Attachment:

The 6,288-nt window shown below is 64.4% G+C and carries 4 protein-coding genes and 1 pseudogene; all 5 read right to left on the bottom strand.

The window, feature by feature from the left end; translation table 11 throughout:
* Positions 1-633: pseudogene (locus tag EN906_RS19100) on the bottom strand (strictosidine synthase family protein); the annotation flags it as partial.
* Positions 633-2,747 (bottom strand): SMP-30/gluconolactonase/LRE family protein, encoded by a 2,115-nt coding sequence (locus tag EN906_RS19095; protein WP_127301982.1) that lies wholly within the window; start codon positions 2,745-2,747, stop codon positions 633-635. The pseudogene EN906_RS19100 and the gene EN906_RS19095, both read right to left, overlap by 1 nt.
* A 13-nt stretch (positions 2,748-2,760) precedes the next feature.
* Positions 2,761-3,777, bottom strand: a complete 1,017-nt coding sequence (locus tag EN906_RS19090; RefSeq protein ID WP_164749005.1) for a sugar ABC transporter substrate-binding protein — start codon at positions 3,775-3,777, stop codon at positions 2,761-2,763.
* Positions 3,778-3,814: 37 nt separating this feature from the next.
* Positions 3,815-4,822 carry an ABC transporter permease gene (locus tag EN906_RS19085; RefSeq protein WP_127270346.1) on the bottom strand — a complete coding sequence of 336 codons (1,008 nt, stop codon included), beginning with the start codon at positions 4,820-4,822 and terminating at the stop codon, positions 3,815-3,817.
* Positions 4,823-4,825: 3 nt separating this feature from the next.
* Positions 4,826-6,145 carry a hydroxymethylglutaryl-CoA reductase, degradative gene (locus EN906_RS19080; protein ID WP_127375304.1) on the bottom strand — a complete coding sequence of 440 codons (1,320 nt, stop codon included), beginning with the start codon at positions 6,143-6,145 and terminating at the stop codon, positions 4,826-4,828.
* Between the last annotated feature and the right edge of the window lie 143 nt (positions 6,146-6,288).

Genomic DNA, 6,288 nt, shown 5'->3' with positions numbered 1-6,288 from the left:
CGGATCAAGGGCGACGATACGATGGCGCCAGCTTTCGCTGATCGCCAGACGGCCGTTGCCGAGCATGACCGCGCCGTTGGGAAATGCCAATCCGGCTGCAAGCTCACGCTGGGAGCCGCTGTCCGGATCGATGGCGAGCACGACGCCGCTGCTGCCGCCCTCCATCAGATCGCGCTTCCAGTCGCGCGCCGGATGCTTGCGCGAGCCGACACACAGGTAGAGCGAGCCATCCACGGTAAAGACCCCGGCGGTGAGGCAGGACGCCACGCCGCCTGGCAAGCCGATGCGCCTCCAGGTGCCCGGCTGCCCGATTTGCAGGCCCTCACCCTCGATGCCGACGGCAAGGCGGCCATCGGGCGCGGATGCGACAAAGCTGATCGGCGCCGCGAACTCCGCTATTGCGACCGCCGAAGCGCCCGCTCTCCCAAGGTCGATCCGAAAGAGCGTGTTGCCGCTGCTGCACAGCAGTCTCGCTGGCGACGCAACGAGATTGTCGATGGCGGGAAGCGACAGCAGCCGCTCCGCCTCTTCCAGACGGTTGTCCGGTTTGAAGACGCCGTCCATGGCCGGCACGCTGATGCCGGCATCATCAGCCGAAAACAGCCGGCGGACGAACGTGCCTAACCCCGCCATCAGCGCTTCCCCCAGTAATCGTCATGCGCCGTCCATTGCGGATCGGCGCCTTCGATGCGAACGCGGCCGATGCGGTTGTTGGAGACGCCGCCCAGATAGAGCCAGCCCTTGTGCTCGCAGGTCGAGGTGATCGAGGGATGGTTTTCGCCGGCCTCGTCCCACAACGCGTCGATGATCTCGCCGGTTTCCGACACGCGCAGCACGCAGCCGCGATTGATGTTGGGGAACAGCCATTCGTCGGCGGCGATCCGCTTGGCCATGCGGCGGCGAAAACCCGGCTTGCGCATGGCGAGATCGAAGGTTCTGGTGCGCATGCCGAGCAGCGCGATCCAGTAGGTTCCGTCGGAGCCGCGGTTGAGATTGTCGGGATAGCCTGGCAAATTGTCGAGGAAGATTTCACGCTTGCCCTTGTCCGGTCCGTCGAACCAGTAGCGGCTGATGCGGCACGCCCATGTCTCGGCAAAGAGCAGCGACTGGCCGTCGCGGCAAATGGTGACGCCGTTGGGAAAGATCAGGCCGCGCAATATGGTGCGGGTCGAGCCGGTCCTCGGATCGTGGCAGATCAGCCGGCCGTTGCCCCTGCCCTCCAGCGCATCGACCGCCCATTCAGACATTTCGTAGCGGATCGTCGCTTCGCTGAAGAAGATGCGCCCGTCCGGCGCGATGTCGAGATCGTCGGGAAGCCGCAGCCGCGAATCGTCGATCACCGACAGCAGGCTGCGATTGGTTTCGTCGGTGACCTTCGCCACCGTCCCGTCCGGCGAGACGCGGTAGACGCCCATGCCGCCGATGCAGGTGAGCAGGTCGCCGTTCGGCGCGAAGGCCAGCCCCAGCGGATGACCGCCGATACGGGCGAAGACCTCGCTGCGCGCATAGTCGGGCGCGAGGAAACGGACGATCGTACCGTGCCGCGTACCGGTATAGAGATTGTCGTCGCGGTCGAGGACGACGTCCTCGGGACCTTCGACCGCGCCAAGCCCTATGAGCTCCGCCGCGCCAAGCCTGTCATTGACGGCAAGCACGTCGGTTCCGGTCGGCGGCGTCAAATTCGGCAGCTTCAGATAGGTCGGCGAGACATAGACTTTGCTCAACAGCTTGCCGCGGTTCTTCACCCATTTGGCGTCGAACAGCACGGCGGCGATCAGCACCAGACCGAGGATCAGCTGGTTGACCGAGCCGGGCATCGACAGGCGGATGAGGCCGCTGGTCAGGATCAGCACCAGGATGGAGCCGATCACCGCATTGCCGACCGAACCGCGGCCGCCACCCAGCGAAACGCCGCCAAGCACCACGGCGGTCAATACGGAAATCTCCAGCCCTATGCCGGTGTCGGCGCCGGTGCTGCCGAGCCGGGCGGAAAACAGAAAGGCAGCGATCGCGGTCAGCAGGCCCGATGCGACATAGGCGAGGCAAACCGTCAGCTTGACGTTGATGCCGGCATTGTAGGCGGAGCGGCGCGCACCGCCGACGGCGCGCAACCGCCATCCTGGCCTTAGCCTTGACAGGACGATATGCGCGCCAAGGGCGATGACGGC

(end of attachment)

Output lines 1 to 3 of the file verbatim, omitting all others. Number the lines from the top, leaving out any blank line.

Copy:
The 6,288-nt window shown below is 64.4% G+C and carries 4 protein-coding genes and 1 pseudogene; all 5 read right to left on the bottom strand.

The window, feature by feature from the left end; translation table 11 throughout:
* Positions 1-633: pseudogene (locus tag EN906_RS19100) on the bottom strand (strictosidine synthase family protein); the annotation flags it as partial.